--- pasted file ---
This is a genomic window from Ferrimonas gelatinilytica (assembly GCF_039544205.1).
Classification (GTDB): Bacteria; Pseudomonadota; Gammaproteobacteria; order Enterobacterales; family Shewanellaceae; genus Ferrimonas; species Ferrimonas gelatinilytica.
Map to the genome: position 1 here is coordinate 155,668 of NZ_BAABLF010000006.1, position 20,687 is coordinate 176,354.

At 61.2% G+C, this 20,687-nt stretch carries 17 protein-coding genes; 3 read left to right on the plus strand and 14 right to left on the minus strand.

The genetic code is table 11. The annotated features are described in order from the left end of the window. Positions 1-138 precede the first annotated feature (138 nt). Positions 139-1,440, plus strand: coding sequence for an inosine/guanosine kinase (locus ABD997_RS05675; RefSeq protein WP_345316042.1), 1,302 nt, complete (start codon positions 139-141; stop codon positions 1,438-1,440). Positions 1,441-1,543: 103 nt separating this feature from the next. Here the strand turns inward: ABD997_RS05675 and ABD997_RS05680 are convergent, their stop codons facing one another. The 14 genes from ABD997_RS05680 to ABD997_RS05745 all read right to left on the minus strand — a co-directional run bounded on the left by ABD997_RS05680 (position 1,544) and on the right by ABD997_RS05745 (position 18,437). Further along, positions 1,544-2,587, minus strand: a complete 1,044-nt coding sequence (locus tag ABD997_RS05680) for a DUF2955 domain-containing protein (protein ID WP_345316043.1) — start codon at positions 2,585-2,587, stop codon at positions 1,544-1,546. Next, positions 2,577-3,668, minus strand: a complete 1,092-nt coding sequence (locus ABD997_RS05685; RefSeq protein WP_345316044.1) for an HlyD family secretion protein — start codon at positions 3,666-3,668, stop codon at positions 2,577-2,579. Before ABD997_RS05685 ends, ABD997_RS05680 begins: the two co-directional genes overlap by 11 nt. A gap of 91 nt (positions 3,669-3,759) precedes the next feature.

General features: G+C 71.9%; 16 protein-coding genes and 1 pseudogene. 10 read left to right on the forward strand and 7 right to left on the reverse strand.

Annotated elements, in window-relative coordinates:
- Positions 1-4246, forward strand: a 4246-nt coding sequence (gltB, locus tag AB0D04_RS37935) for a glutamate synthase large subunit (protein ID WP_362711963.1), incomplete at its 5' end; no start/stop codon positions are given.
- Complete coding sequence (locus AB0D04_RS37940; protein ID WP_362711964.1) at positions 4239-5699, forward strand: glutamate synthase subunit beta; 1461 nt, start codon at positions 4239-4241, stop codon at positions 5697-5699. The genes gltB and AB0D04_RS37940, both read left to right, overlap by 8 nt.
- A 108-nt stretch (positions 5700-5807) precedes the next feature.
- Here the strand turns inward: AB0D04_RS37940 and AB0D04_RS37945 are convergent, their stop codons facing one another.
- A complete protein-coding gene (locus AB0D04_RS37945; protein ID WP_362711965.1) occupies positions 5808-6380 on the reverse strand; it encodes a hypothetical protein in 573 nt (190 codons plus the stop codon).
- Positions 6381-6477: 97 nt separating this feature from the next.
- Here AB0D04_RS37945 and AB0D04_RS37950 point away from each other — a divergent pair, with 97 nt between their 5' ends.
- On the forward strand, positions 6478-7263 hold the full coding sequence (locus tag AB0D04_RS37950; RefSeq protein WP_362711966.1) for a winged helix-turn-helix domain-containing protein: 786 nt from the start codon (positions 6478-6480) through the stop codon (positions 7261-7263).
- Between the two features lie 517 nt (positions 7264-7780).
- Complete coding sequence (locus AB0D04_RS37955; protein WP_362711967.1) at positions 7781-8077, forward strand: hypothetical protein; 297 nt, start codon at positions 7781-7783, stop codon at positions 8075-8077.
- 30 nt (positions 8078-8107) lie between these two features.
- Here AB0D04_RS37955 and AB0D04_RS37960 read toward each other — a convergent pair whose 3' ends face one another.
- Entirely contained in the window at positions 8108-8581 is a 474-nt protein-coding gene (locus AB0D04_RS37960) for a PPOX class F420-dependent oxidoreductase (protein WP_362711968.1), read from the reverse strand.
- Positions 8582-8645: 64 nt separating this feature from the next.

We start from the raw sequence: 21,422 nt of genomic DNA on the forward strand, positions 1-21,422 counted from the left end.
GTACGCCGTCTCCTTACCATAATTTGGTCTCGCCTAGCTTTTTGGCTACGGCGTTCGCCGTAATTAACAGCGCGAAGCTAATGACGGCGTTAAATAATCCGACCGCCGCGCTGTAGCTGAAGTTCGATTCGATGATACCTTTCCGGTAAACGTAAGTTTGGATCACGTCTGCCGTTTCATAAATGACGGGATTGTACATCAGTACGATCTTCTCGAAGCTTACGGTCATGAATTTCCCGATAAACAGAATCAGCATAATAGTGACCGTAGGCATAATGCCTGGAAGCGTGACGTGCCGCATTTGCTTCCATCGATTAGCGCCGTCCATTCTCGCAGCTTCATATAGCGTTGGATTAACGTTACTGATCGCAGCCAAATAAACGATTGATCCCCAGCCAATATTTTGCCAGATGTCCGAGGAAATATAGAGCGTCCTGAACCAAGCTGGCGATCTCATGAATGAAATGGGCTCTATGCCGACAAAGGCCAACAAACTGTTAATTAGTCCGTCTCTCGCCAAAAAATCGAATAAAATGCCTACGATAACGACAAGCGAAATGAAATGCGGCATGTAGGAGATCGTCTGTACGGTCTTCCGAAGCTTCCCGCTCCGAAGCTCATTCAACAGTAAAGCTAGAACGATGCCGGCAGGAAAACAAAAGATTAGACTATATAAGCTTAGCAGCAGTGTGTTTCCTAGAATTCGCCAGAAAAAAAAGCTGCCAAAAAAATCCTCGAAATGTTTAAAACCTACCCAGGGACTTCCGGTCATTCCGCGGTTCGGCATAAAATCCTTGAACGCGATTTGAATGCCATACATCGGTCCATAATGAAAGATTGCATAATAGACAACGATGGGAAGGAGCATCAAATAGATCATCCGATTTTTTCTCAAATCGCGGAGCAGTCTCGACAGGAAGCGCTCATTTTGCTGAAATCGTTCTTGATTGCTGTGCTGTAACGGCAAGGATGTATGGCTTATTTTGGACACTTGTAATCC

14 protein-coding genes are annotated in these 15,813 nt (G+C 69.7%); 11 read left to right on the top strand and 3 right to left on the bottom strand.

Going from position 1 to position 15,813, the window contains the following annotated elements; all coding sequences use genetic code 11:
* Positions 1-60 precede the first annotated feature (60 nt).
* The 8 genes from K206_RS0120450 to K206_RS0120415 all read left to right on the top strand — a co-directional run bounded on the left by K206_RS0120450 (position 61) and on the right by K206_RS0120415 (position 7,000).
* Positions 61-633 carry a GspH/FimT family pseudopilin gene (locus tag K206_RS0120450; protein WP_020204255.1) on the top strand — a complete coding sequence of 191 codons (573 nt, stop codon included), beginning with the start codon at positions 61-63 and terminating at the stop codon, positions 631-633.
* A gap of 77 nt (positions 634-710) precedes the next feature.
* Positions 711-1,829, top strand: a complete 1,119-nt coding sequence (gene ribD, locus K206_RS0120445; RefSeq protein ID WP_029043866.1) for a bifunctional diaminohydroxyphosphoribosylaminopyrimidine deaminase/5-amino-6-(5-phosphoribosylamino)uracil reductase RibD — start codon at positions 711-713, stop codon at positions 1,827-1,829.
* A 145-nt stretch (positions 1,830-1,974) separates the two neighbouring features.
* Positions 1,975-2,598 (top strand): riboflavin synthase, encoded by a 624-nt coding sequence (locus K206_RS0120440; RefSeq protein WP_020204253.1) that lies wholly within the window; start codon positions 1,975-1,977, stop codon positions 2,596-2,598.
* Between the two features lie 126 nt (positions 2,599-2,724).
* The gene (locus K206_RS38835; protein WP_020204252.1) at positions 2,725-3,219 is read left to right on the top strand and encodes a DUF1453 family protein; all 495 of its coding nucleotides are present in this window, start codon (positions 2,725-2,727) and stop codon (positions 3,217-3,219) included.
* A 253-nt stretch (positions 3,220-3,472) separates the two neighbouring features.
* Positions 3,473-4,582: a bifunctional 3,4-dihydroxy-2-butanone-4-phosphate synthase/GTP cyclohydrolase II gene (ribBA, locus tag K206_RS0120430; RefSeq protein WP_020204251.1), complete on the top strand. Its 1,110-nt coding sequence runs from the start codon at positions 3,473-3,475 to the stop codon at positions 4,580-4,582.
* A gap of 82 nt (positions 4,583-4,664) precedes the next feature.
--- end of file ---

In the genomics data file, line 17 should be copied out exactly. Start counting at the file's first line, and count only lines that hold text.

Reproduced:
- Complete coding sequence (locus AB0D04_RS37955; protein WP_362711967.1) at positions 7781-8077, forward strand: hypothetical protein; 297 nt, start codon at positions 7781-7783, stop codon at positions 8075-8077.